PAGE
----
Saturday, April 23, 2011

Influence, Respect, Humility

There is something endearing about even a programmed, obviously staged event where the most prestigious, respected religious authority figure in the world appears to be humbly presenting himself in a modest setting, to respond to the confusion in the hearts of his adoring public.

As the single most impressive and important representative of God on Earth Pope Benedict XVI made his august presence available for enquiry. At the televised question-and-answer session that took place on Good Friday, Pope Benedict responded to a question by a Japanese child by his admission that he does not have "the answers" to human suffering.

No one is too grand or too important to hold themselves above and apart from ordinary people. Particularly those people whose lives have been touched by God and who acknowledge their need to worship their Saviour during this time of his resurrection celebrated in a yearly ritual of mourning and joyfulness.

And Pope Benedict holds himself responsible for his vast flock, as must a pope do.

It is to his great credit that he has not shied away from the need to speak forcibly and without diplomatic guile to the modern-day forces of brutal violence expressed through the resentment of another, competing religion, against the followers of the Roman Catholic Church. He has pleaded repeatedly for Muslim countries to respect the human rights of Christians.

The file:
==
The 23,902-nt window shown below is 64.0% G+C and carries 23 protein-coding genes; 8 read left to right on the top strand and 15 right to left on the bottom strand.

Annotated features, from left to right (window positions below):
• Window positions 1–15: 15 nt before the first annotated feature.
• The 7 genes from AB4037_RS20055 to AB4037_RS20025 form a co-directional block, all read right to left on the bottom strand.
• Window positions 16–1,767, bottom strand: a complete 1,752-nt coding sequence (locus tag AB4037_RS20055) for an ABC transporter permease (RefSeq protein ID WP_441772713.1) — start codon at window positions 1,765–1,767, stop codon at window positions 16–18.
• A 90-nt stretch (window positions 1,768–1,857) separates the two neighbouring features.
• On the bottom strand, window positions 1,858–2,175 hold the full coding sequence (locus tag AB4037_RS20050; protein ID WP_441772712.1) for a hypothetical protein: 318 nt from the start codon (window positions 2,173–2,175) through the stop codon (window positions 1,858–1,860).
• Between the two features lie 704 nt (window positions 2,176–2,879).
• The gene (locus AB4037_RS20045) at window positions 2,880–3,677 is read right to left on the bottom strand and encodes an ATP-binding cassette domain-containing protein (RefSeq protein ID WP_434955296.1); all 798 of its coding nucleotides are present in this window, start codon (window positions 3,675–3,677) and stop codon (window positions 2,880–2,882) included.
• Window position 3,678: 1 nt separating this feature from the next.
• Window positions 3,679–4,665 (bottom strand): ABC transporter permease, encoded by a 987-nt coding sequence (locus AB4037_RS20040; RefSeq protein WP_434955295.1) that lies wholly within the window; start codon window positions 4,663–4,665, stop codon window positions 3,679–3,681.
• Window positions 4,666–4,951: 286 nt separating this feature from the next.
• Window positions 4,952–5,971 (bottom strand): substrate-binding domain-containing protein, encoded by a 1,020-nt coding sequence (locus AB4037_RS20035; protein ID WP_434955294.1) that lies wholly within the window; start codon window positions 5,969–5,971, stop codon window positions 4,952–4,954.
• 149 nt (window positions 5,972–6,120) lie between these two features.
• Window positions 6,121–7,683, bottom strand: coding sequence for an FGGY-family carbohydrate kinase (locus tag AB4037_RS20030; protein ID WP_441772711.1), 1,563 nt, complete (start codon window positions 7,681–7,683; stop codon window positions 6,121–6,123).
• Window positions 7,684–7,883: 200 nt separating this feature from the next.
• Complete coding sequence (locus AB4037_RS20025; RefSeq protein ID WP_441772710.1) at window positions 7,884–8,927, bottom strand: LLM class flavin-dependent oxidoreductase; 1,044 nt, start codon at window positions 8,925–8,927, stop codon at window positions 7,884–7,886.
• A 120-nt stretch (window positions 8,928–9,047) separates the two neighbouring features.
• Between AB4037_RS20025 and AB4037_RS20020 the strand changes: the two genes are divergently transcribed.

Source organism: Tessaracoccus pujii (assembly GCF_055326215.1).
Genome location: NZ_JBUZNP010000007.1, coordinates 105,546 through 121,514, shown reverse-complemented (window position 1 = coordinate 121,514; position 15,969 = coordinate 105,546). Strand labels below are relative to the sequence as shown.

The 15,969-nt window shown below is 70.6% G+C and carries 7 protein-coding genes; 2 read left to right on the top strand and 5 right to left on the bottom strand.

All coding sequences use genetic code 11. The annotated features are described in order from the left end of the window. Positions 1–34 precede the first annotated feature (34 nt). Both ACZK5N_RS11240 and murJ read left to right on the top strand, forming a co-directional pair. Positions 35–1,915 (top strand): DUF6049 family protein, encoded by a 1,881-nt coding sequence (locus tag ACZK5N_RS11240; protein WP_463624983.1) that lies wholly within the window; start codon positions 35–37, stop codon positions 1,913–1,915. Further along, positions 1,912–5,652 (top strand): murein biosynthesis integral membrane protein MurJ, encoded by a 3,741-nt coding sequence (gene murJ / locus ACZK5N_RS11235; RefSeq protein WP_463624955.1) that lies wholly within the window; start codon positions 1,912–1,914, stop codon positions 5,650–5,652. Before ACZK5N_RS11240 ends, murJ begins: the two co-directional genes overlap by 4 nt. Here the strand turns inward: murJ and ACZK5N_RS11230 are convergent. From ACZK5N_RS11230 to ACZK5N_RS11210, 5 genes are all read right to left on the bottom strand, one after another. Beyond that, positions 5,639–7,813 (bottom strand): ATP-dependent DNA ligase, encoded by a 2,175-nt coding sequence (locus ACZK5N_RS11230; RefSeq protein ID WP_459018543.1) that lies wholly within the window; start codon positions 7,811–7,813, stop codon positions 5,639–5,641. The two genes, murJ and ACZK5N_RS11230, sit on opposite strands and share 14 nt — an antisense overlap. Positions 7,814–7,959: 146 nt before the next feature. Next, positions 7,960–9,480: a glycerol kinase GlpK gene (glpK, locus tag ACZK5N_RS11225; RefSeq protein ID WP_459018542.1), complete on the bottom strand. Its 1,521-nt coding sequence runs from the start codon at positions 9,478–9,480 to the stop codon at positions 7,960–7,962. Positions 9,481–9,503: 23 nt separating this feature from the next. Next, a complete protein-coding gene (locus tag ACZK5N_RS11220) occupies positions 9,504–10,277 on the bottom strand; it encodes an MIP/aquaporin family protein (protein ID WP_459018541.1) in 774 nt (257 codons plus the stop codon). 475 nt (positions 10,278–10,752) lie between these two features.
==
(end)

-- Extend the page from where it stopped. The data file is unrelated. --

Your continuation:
He has responded to the outrage of his own parishioners - for all those who worship at the altar of the Roman Catholic Church are his parishioners - against the depredations of parish priests and their superiors in violating the trust and the faith of children by sexually abusing them for decades. His response has been one of anguish - and of guilt.

"I am saddened", he said "that I can do so little". Referring without doubt, to the proclivities of human beings whose spirit and courage has not been equal to the demands placed upon them in the service of God. He is saddened, that though he reproves and protests against humankind's continual surrender to tribal, clan and religious destruction, passions are unabated.

He often enough - because, as the major representative as he would have it, of God upon this planet, he is infallible, and his decision is to be respected - infuriates both the faithful and those for whom his faith is not theirs. He seeks to be a unifying force for goodness yet he is often seen as a divisive force through his decisions.

Given his due, his is an impossible task. And even when tasks are possible there is the reality that no one can possibly ever satisfy all people all the time. He likely comes as close to that impossible goal as anyone may.

But then ... on the other hand ...

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